Drinking Water Quality in Ireland
Drinking water comes from various different sources, such as lakes, rivers, streams, springs and boreholes fed by rain and ground water. All water supplies for human consumption must must be free from micro-organisms, parasites and any substances that endanger public health.
Unfortunately the quality of Irish water frequently leaves a lot to be desired.
Factors affecting water quality
Several factors can affect the quality of water sources. If there is high rainfall, for example, rivers and streams in flood may become discoloured. If rainfall is low, these sources can dry up altogether.
Other factors include the type of soil in an area, increased agricultural or residential development, use of pesticides, breakdowns in the treatment process, power outages, lack of proper filtration or disinfection equipment or dirt in distribution pipes, leakage from septic tanks or other domestic waste water treatment systems.
Run-off from roads can wash oil into nearby water ways. In rural areas, much of the pollution originates from animal wastes and commercial fertilisers.
Sometimes, poor water quality is due to the water being drawn from an unsuitable source.
Common water pollutants
Infectious diseases caused by bacteria, viruses and parasites are the most common health risk associated with drinking water. Using contaminated water for drinking; for preparing food; or for contact during washing or bathing can result in infection. Heavy metals such as lead, copper, mercury or nickel present in the water can lead to kidney or liver damage or lead to skin and bone diseases and even cancer.
Lead can also be present in drinking water as lead pipework was commonly used in plumbing up to about 1970 and some people may still be getting water through old lead pipes. Water that is used for drinking and cooking should contain as little lead as possible. The legal level of lead in drinking water is 25 micrograms per litre at present. This will reduce to 10 micrograms per litre on 25 December 2013.
Although Irish drinking water supplies are regularly tested for presence of a few pollutants, they are not routinely tested for radioactive contaminants, solvents, petroleum hydrocarbons, pesticides and other organic compounds. These contaminants are of particular danger to children, older people, pregnant women and people whose immune systems are compromised.
Domestic water purification devices are therefore becoming more and more popular. Find our about drinking water purifiers here…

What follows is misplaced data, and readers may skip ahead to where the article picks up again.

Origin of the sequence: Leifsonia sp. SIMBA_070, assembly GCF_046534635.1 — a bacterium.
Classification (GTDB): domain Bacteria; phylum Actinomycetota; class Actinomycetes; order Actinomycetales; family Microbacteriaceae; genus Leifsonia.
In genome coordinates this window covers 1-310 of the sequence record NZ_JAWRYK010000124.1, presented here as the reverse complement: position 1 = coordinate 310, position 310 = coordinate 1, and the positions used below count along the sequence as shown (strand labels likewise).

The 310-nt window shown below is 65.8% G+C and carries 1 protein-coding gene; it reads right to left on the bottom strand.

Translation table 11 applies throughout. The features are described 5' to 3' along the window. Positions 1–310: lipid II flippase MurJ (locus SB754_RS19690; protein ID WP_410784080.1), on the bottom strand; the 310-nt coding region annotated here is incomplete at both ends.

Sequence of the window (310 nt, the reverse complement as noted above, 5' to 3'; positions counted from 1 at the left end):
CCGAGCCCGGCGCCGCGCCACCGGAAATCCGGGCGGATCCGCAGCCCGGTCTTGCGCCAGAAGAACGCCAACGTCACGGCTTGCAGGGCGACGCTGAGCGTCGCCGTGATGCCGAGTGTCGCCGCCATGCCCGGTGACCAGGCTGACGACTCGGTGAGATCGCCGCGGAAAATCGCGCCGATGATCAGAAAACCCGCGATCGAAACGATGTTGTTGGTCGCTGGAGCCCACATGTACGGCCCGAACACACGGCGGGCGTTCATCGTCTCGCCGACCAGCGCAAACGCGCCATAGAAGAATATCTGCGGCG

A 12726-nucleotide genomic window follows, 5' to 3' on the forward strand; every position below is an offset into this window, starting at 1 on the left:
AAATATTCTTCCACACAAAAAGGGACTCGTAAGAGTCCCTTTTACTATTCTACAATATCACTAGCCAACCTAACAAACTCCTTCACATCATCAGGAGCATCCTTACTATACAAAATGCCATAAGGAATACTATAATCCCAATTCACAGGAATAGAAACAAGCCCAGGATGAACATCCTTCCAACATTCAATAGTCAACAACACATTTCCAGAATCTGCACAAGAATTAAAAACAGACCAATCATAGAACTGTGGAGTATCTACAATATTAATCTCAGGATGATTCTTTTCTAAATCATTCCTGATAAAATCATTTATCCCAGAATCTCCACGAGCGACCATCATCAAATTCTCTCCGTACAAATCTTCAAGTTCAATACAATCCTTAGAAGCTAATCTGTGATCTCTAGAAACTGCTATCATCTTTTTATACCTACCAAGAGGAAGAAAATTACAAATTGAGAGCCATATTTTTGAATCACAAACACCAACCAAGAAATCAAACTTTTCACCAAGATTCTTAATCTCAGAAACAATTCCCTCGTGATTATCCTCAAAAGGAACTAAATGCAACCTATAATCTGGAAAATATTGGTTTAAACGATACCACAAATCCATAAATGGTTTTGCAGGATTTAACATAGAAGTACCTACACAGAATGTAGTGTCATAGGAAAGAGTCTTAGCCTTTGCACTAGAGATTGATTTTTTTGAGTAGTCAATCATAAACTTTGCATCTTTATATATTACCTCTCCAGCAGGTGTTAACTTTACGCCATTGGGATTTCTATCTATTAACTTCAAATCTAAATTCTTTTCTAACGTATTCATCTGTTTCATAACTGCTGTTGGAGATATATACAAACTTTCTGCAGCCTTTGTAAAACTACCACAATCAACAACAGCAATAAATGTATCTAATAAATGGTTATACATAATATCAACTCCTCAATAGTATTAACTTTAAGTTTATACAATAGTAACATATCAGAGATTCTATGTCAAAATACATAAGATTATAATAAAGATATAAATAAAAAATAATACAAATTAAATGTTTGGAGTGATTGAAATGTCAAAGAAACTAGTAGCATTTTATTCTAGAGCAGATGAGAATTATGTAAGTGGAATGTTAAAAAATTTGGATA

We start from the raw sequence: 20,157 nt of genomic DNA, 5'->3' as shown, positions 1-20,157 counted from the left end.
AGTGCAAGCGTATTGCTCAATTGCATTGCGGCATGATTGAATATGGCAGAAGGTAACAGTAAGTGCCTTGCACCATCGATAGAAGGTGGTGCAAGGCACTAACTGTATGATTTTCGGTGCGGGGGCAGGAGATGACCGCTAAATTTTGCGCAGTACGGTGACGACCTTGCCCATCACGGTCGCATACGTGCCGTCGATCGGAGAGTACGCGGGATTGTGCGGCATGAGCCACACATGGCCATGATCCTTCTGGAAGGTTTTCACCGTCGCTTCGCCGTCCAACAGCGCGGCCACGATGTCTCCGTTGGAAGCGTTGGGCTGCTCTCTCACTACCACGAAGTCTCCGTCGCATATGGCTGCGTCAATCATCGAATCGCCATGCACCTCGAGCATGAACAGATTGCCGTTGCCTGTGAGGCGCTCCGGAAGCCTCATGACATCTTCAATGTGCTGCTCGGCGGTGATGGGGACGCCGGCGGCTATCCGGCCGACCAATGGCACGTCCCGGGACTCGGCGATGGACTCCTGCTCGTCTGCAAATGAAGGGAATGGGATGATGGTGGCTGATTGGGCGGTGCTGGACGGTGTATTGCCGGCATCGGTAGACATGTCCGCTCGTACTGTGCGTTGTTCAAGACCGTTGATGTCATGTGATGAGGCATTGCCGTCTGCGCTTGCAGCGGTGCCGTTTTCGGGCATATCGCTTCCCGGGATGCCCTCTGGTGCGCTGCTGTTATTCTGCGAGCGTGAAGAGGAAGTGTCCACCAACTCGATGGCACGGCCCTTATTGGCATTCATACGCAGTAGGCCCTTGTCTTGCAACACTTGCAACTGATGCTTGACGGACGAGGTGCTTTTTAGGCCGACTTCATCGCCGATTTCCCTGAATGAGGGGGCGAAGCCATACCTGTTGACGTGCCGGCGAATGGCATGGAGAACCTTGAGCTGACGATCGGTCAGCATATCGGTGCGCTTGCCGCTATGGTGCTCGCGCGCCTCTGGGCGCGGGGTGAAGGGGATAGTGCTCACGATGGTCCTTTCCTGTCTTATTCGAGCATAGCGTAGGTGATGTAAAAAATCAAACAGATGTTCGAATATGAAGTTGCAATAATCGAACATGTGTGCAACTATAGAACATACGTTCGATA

Water described as “hard” contains high amounts of dissolved calcium and magnesium. Hard water is not really a health risk but is a nuisance because of mineral (limescale) build-up on plumbing fixtures’ and poor soap and or detergent performance. It can also aggravate existing skin conditions such as atopic eczema and skin allergies.
Hair washed in hard water can feel sticky and look dull. This is because the minerals in hard water can dry out skin and hair. Hard water will cause treatments such as perms and dyes to fade faster and can cause a flaky scalp and hair breakage. 90% of water supplied in Ireland is hard water.
One of the solutions to hard water problem are water softeners. Domestic water softeners all work on the ion exchange principle.
They consist simply of a vessel containing resin-coated plastic beads with sodium ions on their surface, and when water passes over them they pick up the sodium and leave the calcium ions behind. After a time the resin beads must be regenerated by flushing through with common salt solution (sodium chloride), so there is another vessel containing salt. A small home softener will use around 2 kilograms of salt per flush, or a 25 kilo bag a month.
Another drawback of water softeners is that water cannot be used while the salt flush is taking place, so flushing is normally done at night. Other, cheaper solutions use a variety of electrical or magnetic methods to change the physical structure of the calcium ions so that they do not form scale.
Colleran Environmetal distrigutes one of the most effective limescale inhibitors available currently on the market. Find out more about it here….